The 26th May was indeed the turning point, with 29 moths of 20 species being recorded at home. Mostly expected insects but a Haworth's pug was NFPR! Running both traps on the 27th gave a combined total of 80 moths and in this total were 15 NFY's. These included Nemaphora degeerella, Pale oak beauty, Plutella xylostella and Freyer's pug.
Running 2 traps the following night gave up even better totals and 9 NFY's but heavy rain and a strong breeze on the 29th curtailled the upturn. However, a Tinea semifulvella was reacorded as NFY and a Pale prominent was the 1000th moth to be recorded in 2018. A moth taken in the garden seldomly seen was taken on the 30th, a Shears.
31st was good enough for a spot of daytime netting in grassland whereYellowshell,Grapholitatenebrosana, Aethes smeathmanniana, Elasticha argentella   and Glyphipterix simplicella were all noted. Both traps were employed at night, with the Heath being placed in a new wood for me that I had recently been granted permission to trap. Negotiations involved buying Steve, the farmer, 2 pints of Old Speckled Hen! This was a good place, a hornbeam based woodland with a few conifers, oaks and ash but also plenty of rotting haybales which are used for pheasant rearing in the autumn. Therefore it was not a surprise to take 2 Monopsis obviella, a NFPR micro.
May ended with a mcuh more respectable total of 102 macros and 38 micros in a total of 1250 moths, still way down on the 2 previous years.
Chocolate tip

Pale prominent

Nemapogon cloacella


Swallow prominent

Clouded brindle

Sandy carpet

Shears.
June came charging in: on the 1st a total of 73 moths of 37 species was, at that point, a year record, adding 3 macros and 2 micros to the year list before I headed off to Portland Bird Obs for the weekend, scoring with several new birds for the year, including a pair of Rosy starlings.
Back home to trap on the 3rd gave up the first Riband wave of the year, along with Willow beauty and Hedya nubiferana. I'd be seeing plenty more of them throughout the next couple of months. I managed to get out over the next week or so on regular occasions, running the heath trap in a variety of local woods, meaning the 1500th moth of the year, a Setaceous Hebrew character was taken on the 6th June but it wasn't until the next evening I trapped my 4th NFPR, a pair of Traxomera parasitella at Westland Green. In the garden skinner that night another NFPR, Celypha cespitana.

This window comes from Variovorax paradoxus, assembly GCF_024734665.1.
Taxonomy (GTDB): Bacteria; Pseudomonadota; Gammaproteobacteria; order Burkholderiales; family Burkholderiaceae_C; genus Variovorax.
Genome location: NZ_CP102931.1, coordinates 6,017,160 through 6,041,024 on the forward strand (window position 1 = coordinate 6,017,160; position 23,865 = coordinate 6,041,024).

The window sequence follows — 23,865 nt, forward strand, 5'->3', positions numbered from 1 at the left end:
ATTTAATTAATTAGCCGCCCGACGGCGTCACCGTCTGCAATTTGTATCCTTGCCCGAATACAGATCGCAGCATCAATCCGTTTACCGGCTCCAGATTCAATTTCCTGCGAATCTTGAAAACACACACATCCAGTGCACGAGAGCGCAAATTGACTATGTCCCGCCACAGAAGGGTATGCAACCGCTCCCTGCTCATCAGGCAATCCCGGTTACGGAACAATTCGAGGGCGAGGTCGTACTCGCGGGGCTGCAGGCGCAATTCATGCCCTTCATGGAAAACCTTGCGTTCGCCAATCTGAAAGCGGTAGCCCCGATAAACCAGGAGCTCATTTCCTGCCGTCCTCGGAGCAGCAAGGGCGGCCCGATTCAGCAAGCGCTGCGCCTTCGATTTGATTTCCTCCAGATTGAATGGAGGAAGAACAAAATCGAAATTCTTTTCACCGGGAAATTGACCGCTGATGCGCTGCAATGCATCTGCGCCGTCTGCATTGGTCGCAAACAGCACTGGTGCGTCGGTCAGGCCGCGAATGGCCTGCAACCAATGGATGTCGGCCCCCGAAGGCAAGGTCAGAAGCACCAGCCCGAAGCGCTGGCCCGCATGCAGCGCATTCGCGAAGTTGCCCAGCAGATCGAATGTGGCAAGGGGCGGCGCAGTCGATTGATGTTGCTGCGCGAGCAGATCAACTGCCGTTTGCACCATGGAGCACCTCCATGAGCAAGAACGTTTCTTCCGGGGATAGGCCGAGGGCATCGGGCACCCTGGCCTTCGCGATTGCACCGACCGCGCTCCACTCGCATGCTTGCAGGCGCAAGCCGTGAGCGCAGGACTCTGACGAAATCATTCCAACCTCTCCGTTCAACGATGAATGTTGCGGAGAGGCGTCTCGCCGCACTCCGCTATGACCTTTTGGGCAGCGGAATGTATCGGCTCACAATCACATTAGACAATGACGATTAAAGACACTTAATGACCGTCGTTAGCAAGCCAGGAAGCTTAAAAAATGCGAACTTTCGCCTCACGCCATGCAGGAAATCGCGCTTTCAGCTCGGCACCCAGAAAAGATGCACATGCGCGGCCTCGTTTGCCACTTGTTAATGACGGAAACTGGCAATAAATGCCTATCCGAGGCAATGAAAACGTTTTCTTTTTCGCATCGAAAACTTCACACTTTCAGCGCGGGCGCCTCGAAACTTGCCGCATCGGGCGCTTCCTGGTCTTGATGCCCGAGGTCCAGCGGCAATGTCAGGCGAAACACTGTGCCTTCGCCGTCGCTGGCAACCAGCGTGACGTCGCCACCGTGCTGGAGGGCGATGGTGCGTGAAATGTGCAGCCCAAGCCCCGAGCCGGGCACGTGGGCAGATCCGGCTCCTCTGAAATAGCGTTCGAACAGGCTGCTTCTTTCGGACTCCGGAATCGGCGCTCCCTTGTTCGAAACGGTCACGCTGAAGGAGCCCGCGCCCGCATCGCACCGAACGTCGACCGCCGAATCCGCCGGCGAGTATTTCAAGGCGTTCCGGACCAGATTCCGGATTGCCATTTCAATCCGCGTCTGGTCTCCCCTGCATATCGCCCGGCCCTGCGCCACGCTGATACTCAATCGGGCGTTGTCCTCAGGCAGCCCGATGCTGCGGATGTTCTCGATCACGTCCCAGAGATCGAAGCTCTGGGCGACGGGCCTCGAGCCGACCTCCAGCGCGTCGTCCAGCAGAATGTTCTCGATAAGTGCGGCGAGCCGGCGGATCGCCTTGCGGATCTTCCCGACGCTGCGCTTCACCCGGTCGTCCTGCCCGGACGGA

By the end of the first week of June the totals had continue to rise, with NFY'S on a daily basis, as expected.
On the 10th, Wendy and I headed off for a lazy week camping on the Isle of Wight. We had both had a very hectic schedule since mid April and needed a few days doing little. The weather was perfect and I thought that was typical, great moths at home. Little did I know that the weather was just going to continue to improve up until the present day, warm nights and hot days without a drop of rain. Great mothing conditions.
On the 18th another NFPR, Anarsia inoxiella represented my 366th micro for the parish. By now, I was taking up to 150 moths a night and adding plenty to the year list. The 200th moth species for 2018 was taken in the garden skinner on the 20th, a Eucosma obumbratana 
On the 21st I joined forces with local Herts moth-ers, Graeme and Stven and we ran 3 traps in Millennium Wood, a 150W Robinson, 125W skinner and 15W actinic heath. Over 300 insects recorded with many NFY'S but also Coleophora anatipennella and Epinotia bilunana being NFPR. Great evening. On the same night we ran another trap in Harvey's Wood where other NFPR's were taken: Nematopogon metaxella, Minor shoulder knot and Orthotaenia undulana.